Overflight permits are authorizations from Civil Aviation Authorities (CAAs) to overfly that country’s airspace. These differ in terms of regulations and airspace coverage area, depending on the country.
With a Border Overflight Exemption BOE, you can overfly the first designated Airport of Entry (AOE) and operate instead directly to your destination in the U.S. This exemption applies when arriving into the U.S. from below the 30th parallel in the Eastern U.S., and below the 33rd parallel in the Western U.S.
All requests are now handled through CBP headquarters through the GA Support mailbox ([email protected]) with no need to submit sensitive data through unsecure channels (mail, faxes, emails, etc.)
While if you frequently operate between the United States and the Caribbean, Mexico, Central and South America, you should consider applying for a Border Overflight Exemption (BOE) to streamline your missions.
With Border Overflight Exemption BOE status you can also optimize mission itineraries, improve safety by reducing take-off/landing cycles, and reduces fuel and maintenance expenses.
The great news is that with some advanced planning, business aviation flights can take advantage of the Border Overflight Exemption (BOE) and use the AOE best suited to your needs. Granted by U.S. Customs and Border Protection (CBP), BOEs can save considerable time and expense for both international visitors and those returning to the U.S. from a trip to the south.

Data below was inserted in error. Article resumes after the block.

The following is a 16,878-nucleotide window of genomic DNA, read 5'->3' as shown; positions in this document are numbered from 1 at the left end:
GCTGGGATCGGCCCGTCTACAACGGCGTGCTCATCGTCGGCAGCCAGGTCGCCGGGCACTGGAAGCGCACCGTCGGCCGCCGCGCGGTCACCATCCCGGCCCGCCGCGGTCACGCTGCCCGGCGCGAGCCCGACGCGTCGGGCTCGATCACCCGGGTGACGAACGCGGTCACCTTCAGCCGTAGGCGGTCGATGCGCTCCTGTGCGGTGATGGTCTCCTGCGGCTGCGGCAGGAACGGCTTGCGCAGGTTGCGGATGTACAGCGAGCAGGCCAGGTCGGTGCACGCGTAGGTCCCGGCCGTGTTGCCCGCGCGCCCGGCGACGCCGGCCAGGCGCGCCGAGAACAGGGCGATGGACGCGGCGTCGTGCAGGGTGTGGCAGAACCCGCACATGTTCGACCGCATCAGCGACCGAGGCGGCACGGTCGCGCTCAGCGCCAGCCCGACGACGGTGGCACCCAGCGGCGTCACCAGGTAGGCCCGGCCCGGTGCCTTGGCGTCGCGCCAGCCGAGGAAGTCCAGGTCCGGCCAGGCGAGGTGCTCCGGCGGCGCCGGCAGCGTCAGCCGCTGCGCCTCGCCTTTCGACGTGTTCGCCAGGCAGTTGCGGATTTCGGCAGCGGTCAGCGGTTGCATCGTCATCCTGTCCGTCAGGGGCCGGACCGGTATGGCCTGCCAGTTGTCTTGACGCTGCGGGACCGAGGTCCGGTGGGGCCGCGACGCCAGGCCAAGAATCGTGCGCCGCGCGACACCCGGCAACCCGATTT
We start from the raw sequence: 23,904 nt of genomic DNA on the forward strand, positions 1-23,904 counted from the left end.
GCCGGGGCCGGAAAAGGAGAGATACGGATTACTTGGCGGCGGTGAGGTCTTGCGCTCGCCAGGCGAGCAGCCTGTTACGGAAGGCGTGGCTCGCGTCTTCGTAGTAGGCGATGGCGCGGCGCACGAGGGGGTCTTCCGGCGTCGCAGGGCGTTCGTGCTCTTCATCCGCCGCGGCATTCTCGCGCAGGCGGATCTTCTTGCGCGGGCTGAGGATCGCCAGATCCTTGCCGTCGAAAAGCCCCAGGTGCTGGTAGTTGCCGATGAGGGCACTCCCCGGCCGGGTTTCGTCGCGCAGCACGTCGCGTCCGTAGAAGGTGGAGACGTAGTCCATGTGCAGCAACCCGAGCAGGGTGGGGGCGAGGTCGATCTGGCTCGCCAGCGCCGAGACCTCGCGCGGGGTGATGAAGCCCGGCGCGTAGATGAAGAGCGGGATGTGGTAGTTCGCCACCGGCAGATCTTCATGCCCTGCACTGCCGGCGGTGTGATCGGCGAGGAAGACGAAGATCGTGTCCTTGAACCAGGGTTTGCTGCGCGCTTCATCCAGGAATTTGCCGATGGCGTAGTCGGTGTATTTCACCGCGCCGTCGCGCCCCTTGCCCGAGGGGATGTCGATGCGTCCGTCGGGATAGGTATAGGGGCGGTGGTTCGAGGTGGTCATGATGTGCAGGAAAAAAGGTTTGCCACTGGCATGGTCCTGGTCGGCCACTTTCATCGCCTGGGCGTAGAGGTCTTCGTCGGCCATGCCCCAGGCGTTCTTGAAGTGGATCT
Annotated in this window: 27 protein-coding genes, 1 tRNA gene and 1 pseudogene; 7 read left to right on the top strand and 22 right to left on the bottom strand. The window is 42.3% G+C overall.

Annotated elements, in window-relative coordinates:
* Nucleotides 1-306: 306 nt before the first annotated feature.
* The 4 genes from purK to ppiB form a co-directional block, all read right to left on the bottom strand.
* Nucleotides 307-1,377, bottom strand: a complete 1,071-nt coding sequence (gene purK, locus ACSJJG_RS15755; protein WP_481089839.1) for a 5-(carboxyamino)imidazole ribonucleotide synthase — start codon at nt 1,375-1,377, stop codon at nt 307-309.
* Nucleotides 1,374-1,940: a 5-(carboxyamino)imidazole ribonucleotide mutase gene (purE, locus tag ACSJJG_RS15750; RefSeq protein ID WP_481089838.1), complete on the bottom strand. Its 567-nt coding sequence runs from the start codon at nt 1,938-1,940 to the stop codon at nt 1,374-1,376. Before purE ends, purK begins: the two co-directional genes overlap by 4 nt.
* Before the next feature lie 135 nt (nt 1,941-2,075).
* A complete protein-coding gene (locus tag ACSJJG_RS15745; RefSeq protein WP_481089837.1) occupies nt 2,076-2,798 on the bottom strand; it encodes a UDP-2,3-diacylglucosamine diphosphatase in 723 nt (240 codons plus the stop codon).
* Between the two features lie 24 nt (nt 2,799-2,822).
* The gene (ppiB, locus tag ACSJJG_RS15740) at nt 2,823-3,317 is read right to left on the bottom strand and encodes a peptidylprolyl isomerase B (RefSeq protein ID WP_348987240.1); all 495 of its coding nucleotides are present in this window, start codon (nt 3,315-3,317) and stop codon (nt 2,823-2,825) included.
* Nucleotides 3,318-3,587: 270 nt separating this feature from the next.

You may apply for single-trip or term (annual) BOE. Paperwork requirements are similar for both types of BOEs and approval time depends on customs workload. Term BOEs are the most widely used and provide best operational flexibility.
While official processing time is 15 business days for a single trip BOE and 30 business days for a term BOE, this can vary. Each BOE is approved on a case-by-case basis and processing time depends upon port workload. Busy season for Border Overflight Exemption BOE requests is August to March and end-of-the-year approvals can be slower than normal due to the holidays.
There are sometimes instances of mixed use of aircraft by mixed entities and the CBP remind operators that the entity (name) granted the Overflight Exemption must exactly match the entity (name) listed in the APIS manifest which must exactly match the entity (name) in any other supporting documentation or certificates.
Once an Overflight Exemption has been granted, utilization of the privilege begins with an APIS manifest, and since APIS is the virtual representation of the flight, the Operator name in APIS must match the Operator name in the Overflight Exemption letter which must match the Operator name in any other substantiating documents or certificates.
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CBP means U.S. Customs and Border Protection
Air and Marine Operations (AMO) is a federal law enforcement component within U.S. Customs and Border Protection (CBP), an agency of the United States Department of Homeland Security (DHS).
CBP Officers work in a fast-paced environment at 328 ports of entry throughout the United States. They are responsible for border security, including counterterrorism, customs, immigration, trade, and agriculture
Aircraft operator means a person who authorizes to be used an aircraft, with or without the right of legal control (as owner, lessee, or otherwise), for the purpose of air navigation including the piloting of aircraft, or on any part of the surface of an airport. The owner of the aircraft is the person whose name is registered in a state registry, certificate (certificate of registration of civil aircraft).